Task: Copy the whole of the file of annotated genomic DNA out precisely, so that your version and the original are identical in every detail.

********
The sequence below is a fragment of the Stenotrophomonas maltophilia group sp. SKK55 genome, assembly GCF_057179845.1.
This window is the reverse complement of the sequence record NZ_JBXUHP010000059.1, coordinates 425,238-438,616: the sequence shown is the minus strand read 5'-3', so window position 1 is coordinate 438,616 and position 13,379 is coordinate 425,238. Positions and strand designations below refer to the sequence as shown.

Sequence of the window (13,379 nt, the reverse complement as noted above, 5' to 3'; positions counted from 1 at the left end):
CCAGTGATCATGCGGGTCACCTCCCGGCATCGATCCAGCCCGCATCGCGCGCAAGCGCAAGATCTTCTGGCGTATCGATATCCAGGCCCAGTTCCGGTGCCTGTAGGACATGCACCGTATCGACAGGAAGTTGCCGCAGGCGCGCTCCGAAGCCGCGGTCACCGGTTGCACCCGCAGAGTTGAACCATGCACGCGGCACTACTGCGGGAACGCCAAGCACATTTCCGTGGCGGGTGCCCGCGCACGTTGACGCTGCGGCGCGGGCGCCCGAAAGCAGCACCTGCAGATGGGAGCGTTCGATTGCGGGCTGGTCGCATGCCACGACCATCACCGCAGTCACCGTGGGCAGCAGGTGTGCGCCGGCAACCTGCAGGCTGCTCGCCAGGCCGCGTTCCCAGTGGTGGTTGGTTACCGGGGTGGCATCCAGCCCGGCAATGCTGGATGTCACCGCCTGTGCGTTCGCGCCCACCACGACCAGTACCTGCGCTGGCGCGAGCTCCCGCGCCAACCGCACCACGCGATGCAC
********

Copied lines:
The sequence below is a fragment of the Stenotrophomonas maltophilia group sp. SKK55 genome, assembly GCF_057179845.1.
This window is the reverse complement of the sequence record NZ_JBXUHP010000059.1, coordinates 425,238-438,616: the sequence shown is the minus strand read 5'-3', so window position 1 is coordinate 438,616 and position 13,379 is coordinate 425,238. Positions and strand designations below refer to the sequence as shown.

Sequence of the window (13,379 nt, the reverse complement as noted above, 5' to 3'; positions counted from 1 at the left end):
CCAGTGATCATGCGGGTCACCTCCCGGCATCGATCCAGCCCGCATCGCGCGCAAGCGCAAGATCTTCTGGCGTATCGATATCCAGGCCCAGTTCCGGTGCCTGTAGGACATGCACCGTATCGACAGGAAGTTGCCGCAGGCGCGCTCCGAAGCCGCGGTCACCGGTTGCACCCGCAGAGTTGAACCATGCACGCGGCACTACTGCGGGAACGCCAAGCACATTTCCGTGGCGGGTGCCCGCGCACGTTGACGCTGCGGCGCGGGCGCCCGAAAGCAGCACCTGCAGATGGGAGCGTTCGATTGCGGGCTGGTCGCATGCCACGACCATCACCGCAGTCACCGTGGGCAGCAGGTGTGCGCCGGCAACCTGCAGGCTGCTCGCCAGGCCGCGTTCCCAGTGGTGGTTGGTTACCGGGGTGGCATCCAGCCCGGCAATGCTGGATGTCACCGCCTGTGCGTTCGCGCCCACCACGACCAGTACCTGCGCTGGCGCGAGCTCCCGCGCCAACCGCACCACGCGATGCAC